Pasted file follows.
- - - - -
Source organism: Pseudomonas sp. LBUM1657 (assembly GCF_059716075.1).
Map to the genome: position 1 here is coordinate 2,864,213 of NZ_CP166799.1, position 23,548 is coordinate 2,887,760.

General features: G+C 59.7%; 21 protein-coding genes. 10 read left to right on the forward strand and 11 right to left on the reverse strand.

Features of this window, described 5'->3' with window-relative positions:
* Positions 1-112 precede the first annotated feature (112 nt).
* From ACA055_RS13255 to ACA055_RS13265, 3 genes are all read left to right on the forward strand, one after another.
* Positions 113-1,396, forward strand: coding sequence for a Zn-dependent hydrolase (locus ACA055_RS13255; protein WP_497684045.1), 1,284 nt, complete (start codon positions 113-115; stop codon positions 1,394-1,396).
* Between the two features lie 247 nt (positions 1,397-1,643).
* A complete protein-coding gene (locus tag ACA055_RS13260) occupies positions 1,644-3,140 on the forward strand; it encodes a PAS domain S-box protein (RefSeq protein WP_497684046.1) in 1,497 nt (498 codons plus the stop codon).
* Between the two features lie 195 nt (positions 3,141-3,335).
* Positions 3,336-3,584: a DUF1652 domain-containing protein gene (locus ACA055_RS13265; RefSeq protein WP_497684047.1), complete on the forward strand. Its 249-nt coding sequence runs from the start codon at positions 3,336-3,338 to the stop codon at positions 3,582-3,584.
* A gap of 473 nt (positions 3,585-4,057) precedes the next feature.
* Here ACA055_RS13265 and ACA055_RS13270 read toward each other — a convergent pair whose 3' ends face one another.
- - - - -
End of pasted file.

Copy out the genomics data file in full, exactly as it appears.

Source organism: Pseudomonas sp. LBUM1657 (assembly GCF_059716075.1).
Map to the genome: position 1 here is coordinate 2,864,213 of NZ_CP166799.1, position 23,548 is coordinate 2,887,760.

General features: G+C 59.7%; 21 protein-coding genes. 10 read left to right on the forward strand and 11 right to left on the reverse strand.

Features of this window, described 5'->3' with window-relative positions:
* Positions 1-112 precede the first annotated feature (112 nt).
* From ACA055_RS13255 to ACA055_RS13265, 3 genes are all read left to right on the forward strand, one after another.
* Positions 113-1,396, forward strand: coding sequence for a Zn-dependent hydrolase (locus ACA055_RS13255; protein WP_497684045.1), 1,284 nt, complete (start codon positions 113-115; stop codon positions 1,394-1,396).
* Between the two features lie 247 nt (positions 1,397-1,643).
* A complete protein-coding gene (locus tag ACA055_RS13260) occupies positions 1,644-3,140 on the forward strand; it encodes a PAS domain S-box protein (RefSeq protein WP_497684046.1) in 1,497 nt (498 codons plus the stop codon).
* Between the two features lie 195 nt (positions 3,141-3,335).
* Positions 3,336-3,584: a DUF1652 domain-containing protein gene (locus ACA055_RS13265; RefSeq protein WP_497684047.1), complete on the forward strand. Its 249-nt coding sequence runs from the start codon at positions 3,336-3,338 to the stop codon at positions 3,582-3,584.
* A gap of 473 nt (positions 3,585-4,057) precedes the next feature.
* Here ACA055_RS13265 and ACA055_RS13270 read toward each other — a convergent pair whose 3' ends face one another.